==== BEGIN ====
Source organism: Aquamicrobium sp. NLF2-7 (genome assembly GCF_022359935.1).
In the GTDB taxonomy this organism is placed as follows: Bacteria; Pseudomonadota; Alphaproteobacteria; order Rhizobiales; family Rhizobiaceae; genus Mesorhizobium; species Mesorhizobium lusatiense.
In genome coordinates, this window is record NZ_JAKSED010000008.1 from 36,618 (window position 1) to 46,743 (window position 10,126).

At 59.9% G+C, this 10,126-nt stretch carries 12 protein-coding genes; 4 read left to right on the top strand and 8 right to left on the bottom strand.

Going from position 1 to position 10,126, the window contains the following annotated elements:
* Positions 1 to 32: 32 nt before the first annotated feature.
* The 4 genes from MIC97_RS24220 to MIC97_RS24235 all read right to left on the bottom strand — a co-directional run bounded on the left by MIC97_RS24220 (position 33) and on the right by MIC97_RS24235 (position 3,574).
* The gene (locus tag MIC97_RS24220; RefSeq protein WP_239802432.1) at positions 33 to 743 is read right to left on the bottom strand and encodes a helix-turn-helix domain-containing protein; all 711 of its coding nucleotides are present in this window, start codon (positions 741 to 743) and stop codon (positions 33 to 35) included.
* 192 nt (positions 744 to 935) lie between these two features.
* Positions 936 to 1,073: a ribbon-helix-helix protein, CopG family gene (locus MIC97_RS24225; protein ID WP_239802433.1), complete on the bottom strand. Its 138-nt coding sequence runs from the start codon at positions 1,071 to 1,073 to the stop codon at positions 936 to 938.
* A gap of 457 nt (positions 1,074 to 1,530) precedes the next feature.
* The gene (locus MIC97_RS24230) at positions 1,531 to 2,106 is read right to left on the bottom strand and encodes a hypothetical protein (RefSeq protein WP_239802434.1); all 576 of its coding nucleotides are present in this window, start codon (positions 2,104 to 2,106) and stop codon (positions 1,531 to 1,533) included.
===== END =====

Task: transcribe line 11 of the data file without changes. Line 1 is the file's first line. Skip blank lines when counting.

* A gap of 457 nt (positions 1,074 to 1,530) precedes the next feature.